Our content manager Christina Neal talks about what it’s like to buy an old Victorian property that needs a bit of work.
I have an unnerving feeling that being the new owner of an old house is going to be a bit of a learning curve. Don’t get me wrong. I love my old Victorian house, but let’s just say it has a few issues. And sadly, it’s not the kind that can be resolved with a bit of therapy. No, it’s more expensive than that. My newly bought house was built in or around 1890 so it’s not surprising it needs some love and tenderness. Among other things, it has excessive damp, and the roof needs some repairs too. The price I paid was carefully negotiated with the vendor to take into consideration the work that needs doing. However, I’ve learned it’s so easy to spend more than you’ve put aside, and even written quotes can take on their own life form when the work starts to happen.
What does that mean exactly? Well, let’s take the damp. It’s not unusual for an old property to have damp. I get that. Our dining room and kitchen both have it. This is partly because the patio in the back garden that backs onto the rear of the kitchen is too high. As a result, we were told we’d have to lower the patio.
The surveyor’s report said that getting the damp resolved was a priority. So the damp proofing specialists started work on Monday. I work from home, so it was a noisy day with lots of drilling. I made endless cups of tea while thanking my lucky stars I didn’t have any Zoom calls with the boss (sorry Monica!). The damp proofing experts left after digging up the patio and applying a damp-proof course to the dining room wall. A few days later, the wall is still drying out. That’s all fairly normal. No nasty surprises there.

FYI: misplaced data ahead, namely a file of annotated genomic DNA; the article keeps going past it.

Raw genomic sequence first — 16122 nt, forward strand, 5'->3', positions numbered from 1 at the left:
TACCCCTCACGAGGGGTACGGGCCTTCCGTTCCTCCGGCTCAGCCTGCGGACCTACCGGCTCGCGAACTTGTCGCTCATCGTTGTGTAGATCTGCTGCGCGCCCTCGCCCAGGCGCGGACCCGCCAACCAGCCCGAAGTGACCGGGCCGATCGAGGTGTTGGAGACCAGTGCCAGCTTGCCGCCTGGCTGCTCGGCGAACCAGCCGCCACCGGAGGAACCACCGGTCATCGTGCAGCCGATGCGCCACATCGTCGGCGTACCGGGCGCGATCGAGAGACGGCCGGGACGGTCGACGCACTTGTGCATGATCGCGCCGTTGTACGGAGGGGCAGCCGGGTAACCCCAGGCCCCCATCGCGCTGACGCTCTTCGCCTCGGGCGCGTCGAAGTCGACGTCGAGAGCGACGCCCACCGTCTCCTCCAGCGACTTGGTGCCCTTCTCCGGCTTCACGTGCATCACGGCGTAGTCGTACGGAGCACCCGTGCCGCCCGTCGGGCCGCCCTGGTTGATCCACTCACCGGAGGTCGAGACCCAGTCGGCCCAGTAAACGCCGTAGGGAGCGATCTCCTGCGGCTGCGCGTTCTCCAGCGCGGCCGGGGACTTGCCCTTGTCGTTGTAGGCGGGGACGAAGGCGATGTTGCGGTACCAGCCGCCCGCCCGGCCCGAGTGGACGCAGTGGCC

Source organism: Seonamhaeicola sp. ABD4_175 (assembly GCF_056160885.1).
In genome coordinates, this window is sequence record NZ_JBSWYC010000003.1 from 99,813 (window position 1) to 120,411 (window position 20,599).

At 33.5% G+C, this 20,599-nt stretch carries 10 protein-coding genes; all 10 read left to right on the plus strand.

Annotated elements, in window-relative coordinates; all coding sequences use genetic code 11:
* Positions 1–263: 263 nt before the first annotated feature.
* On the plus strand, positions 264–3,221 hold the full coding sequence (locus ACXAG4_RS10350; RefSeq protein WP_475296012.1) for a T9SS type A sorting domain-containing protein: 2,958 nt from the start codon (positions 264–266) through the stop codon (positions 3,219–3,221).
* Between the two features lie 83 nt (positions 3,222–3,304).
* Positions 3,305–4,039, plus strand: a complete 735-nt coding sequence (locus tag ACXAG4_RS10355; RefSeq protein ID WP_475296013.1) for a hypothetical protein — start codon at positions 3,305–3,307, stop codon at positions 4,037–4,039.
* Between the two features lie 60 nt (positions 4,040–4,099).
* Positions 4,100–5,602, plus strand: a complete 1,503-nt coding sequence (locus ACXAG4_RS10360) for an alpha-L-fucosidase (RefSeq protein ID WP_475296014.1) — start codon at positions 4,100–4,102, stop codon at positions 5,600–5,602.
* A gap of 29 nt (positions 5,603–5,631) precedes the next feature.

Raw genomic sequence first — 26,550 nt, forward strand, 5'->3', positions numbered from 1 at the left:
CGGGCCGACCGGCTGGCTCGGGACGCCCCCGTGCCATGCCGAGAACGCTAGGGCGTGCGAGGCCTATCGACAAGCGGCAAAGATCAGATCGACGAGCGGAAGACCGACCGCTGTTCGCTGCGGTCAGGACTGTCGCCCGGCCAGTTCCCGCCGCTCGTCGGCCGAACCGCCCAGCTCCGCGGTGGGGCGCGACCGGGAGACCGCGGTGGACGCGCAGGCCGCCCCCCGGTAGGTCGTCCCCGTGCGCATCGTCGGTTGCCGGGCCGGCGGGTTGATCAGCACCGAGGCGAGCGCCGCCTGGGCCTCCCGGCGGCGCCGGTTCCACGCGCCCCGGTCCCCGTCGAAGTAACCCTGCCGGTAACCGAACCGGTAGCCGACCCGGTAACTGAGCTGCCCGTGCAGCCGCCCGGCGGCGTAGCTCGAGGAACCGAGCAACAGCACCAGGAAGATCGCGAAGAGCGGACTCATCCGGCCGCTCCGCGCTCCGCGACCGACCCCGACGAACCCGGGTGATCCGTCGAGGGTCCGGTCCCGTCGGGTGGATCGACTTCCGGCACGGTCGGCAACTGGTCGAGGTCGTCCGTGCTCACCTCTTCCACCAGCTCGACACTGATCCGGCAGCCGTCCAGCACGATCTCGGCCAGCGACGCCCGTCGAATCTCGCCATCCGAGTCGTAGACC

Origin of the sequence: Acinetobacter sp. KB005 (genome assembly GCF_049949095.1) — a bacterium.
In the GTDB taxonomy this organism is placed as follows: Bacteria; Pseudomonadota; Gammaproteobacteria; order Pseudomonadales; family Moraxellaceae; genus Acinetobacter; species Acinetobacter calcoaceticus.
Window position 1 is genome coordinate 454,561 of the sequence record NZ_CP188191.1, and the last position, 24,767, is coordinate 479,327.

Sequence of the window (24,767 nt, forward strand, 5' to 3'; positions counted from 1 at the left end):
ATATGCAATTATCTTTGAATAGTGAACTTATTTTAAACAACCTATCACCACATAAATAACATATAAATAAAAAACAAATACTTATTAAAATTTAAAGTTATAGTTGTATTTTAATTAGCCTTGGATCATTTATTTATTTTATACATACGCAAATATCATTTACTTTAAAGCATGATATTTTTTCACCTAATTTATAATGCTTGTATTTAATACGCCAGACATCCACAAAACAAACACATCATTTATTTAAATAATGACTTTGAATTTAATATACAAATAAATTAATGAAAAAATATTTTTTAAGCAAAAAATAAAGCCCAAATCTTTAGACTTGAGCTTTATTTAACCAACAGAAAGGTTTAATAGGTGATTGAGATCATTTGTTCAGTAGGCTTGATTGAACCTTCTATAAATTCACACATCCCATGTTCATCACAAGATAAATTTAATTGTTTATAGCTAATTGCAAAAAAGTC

While digging up the patio, the damp proofing specialists mentioned that the rendering on the wall at the back of the house above where they were digging was in poor condition. They weren’t wrong. I asked how much it would cost to strip the rendering and replace it, and suddenly my bill had gone up by over £1000. I appreciate that this type of work requires skill, but I must admit I hadn’t budgeted for that much extra. So much for my plans to splash out on a personal trainer to whip my menopausal body into peak condition. Pardon the pun, but I’ll be needing to tighten my belt in future.
In need of some work
My learnings? When buying an older property, you have to be prepared for the fact that the place is going to need some work. It’s going to cost you money. And it’s an inconvenience. Is that what you want? Maybe you do but consider it carefully.
In my case, I was lucky. I had the good fortune to be renting the house I purchased, so I didn’t have to deal with the upheaval of moving. My partner and I have lived in this house for almost four years. We know it well. My partner has a heart condition and didn’t want any more upheaval than necessary. And the cat has made it pretty clear she loves the place. So everyone was happy to stay, knowing there would be noise, disruption, and expense.
That said, along with the convenience of not having to move comes the inconvenience of having to get work done. Drilling, banging, tradespeople to deal with and pay. If you don’t mind those things, and you can see the potential in an older property, then you may find your ideal home. If you don’t want noise and tradespeople in your life, then a newer property that doesn’t need any work may be your best option.
Time and patience
I’m happy with the choice I made. But I know it’s going to take years and patience to get my old house in peak condition. But unlike my wobbly middle-aged belly, it has the potential to look fantastic. It really could be a lovely charming old house. Now if I can just put up with the noise and the reality that everything costs more than predicted because there’ll always be those cheeky little extras, then everything will be just fine…